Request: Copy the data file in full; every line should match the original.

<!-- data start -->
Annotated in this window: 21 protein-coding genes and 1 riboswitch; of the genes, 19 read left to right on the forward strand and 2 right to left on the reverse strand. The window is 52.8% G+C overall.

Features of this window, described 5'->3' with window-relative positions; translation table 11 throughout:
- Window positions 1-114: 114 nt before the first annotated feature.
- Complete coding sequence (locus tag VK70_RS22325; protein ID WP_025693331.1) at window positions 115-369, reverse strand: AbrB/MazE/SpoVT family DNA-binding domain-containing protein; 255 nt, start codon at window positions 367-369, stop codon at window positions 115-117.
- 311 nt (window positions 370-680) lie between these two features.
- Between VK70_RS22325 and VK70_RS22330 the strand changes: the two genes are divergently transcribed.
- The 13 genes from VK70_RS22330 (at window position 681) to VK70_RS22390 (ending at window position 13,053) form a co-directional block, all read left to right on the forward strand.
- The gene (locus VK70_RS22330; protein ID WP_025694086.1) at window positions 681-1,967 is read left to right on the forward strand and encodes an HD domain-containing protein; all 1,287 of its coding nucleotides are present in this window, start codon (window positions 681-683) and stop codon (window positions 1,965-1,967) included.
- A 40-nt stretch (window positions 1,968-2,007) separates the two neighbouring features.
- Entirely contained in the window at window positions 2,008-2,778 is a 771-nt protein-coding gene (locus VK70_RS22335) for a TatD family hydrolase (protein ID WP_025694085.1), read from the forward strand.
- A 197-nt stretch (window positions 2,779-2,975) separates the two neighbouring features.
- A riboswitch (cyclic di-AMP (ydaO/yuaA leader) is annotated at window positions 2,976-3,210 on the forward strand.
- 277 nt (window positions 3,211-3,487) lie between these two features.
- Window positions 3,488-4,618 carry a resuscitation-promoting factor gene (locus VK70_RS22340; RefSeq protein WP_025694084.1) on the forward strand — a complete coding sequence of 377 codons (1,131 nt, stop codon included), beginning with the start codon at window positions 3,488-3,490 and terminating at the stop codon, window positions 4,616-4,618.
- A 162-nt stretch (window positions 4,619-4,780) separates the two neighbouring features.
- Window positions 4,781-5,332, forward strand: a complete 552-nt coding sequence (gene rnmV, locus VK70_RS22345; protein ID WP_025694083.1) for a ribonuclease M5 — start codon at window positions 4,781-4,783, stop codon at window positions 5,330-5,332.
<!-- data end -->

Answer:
Annotated in this window: 21 protein-coding genes and 1 riboswitch; of the genes, 19 read left to right on the forward strand and 2 right to left on the reverse strand. The window is 52.8% G+C overall.

Features of this window, described 5'->3' with window-relative positions; translation table 11 throughout:
- Window positions 1-114: 114 nt before the first annotated feature.
- Complete coding sequence (locus tag VK70_RS22325; protein ID WP_025693331.1) at window positions 115-369, reverse strand: AbrB/MazE/SpoVT family DNA-binding domain-containing protein; 255 nt, start codon at window positions 367-369, stop codon at window positions 115-117.
- 311 nt (window positions 370-680) lie between these two features.
- Between VK70_RS22325 and VK70_RS22330 the strand changes: the two genes are divergently transcribed.
- The 13 genes from VK70_RS22330 (at window position 681) to VK70_RS22390 (ending at window position 13,053) form a co-directional block, all read left to right on the forward strand.
- The gene (locus VK70_RS22330; protein ID WP_025694086.1) at window positions 681-1,967 is read left to right on the forward strand and encodes an HD domain-containing protein; all 1,287 of its coding nucleotides are present in this window, start codon (window positions 681-683) and stop codon (window positions 1,965-1,967) included.
- A 40-nt stretch (window positions 1,968-2,007) separates the two neighbouring features.
- Entirely contained in the window at window positions 2,008-2,778 is a 771-nt protein-coding gene (locus VK70_RS22335) for a TatD family hydrolase (protein ID WP_025694085.1), read from the forward strand.
- A 197-nt stretch (window positions 2,779-2,975) separates the two neighbouring features.
- A riboswitch (cyclic di-AMP (ydaO/yuaA leader) is annotated at window positions 2,976-3,210 on the forward strand.
- 277 nt (window positions 3,211-3,487) lie between these two features.
- Window positions 3,488-4,618 carry a resuscitation-promoting factor gene (locus VK70_RS22340; RefSeq protein WP_025694084.1) on the forward strand — a complete coding sequence of 377 codons (1,131 nt, stop codon included), beginning with the start codon at window positions 3,488-3,490 and terminating at the stop codon, window positions 4,616-4,618.
- A 162-nt stretch (window positions 4,619-4,780) separates the two neighbouring features.
- Window positions 4,781-5,332, forward strand: a complete 552-nt coding sequence (gene rnmV, locus VK70_RS22345; protein ID WP_025694083.1) for a ribonuclease M5 — start codon at window positions 4,781-4,783, stop codon at window positions 5,330-5,332.